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Cuban's Out. Or Not.
by Phil Bencomo
The Sun-Times reported Thursday that Mark Cuban has "zero chance" of receiving the approval from MLB necessary to purchase the Cubs. But I'm not convinced.
Consider the source of the speculation: an anonymous "Major League Baseball source." The entire basis for the Sun-Times report is one person whose proximity to Bud Selig or even a single owner is unknown. One would assume that the Sun-Times trusts this anonymous source. Surely this source has proved accurate in the past, if his or her bold statement is enough to prompt a nearly 700-word article. Especially considering that no other relevant MLB sources are quoted.
What's that you say? Look at the lead paragraph?
"And sources close to commissioner Bud Selig sounded an alarm this week..."
Wait a minute. "Sources"? That's plural, right, not a typo? But I thought ... wait ... let me check.
First quote's attribution: "a Major League Baseball source said this week."
That's one source.
Second attribution: "That same MLB source promised..."
That's still one source.
Oh, I see it now. It's those darned copy editors, of course, missing that little mistake. It should read, "another MLB source promised," because we all know that the Sun-Times -- or any media organization, bastions of truth and justice that they are -- would never sensationalize the words of a single unattributed source in order to sell papers, boost traffic and revive a flagging beat that should now provide fodder for at least a week. It's not like newspapers are, you know, starved for attention or anything, ready to sacrifice integrity if it means printing more papers.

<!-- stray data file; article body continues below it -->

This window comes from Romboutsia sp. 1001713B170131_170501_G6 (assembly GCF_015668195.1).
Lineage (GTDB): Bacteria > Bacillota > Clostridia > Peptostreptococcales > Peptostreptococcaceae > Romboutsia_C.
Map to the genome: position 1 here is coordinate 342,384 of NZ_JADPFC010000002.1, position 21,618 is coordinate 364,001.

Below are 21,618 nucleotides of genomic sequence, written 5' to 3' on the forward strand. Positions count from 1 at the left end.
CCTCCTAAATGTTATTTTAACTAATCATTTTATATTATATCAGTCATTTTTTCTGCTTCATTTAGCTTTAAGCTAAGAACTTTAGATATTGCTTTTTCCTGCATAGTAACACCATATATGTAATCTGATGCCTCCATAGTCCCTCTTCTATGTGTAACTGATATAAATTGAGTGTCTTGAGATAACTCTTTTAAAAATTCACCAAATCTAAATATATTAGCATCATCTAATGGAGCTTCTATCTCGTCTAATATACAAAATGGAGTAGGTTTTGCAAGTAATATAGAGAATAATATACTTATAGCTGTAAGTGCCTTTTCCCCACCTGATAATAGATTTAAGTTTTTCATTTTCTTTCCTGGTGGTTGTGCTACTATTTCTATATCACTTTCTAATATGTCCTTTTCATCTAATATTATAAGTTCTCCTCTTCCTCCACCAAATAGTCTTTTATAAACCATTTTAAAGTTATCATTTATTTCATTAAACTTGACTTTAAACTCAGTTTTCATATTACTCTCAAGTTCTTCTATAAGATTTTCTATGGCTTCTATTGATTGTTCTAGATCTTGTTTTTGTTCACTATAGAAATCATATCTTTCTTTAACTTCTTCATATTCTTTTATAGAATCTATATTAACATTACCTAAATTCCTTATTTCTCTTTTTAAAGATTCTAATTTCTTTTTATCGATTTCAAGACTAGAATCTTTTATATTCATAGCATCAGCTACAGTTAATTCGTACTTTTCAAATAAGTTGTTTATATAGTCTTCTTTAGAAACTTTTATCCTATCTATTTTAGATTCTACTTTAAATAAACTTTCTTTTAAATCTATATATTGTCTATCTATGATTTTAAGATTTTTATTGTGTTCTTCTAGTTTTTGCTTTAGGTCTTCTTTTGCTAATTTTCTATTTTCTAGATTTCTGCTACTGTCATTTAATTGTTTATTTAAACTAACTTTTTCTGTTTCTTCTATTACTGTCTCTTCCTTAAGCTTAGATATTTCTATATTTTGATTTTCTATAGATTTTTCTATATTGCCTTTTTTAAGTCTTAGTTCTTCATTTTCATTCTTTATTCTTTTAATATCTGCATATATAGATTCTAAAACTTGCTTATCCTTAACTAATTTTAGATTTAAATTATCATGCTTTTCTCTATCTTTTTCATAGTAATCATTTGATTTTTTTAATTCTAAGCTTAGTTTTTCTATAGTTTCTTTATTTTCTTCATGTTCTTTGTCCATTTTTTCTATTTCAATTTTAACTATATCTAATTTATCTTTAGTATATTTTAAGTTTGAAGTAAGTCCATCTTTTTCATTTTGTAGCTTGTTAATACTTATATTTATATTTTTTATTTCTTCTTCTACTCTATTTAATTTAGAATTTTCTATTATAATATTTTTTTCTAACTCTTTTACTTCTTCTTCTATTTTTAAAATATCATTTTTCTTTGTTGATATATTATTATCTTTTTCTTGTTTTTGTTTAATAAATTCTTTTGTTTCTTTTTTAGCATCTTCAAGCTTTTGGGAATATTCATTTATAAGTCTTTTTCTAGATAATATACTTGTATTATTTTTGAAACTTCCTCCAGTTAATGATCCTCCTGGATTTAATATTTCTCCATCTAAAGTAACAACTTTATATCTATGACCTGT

* * * *
Sarcasm aside, the story, if true, has interesting implications. Sam Zell, saddled with debt, must wring as much cash as he can from the sale of the Cubs. Mark Cuban reportedly bid more than $1 billion and remains interested in purchasing the club, says the Daily Herald. But what happens if MLB blocks a sale to Cuban, who could very well be the high bidder? Craig Calcaterra says a court may have to decide just that:
I have no idea if Mark Cuban still even wants to buy the Cubs, but if he does, he is basically being told that he's going to have to sue to do it. Or, more to the point, he and Sam Zell are going to have to team up to do it. Given that the only court to ever consider the matter has ruled that the anti-trust exemption does not apply to the sale of teams, such a suit stands a good chance of success in my view.
I don't know if, given the Tribune's current financial position, Zell is obligated to go down that road in order to sell to the top bidder. But from what little I do know of such matters, it wouldn't surprise me.
But all of this depends on Cuban being blocked by MLB, which is, whatever one report based on one anonymous source says, not a certainty.
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The Sun-Times added today that Tribune Co. has set a November 26 deadline for bidders. Zell's still looking for his billion, but the Wall Street Journal says it's slipping away -- along with Zell's plan to keep only a five percent stake in the team. No word on whether Cuban would be willing to buy a minority stake.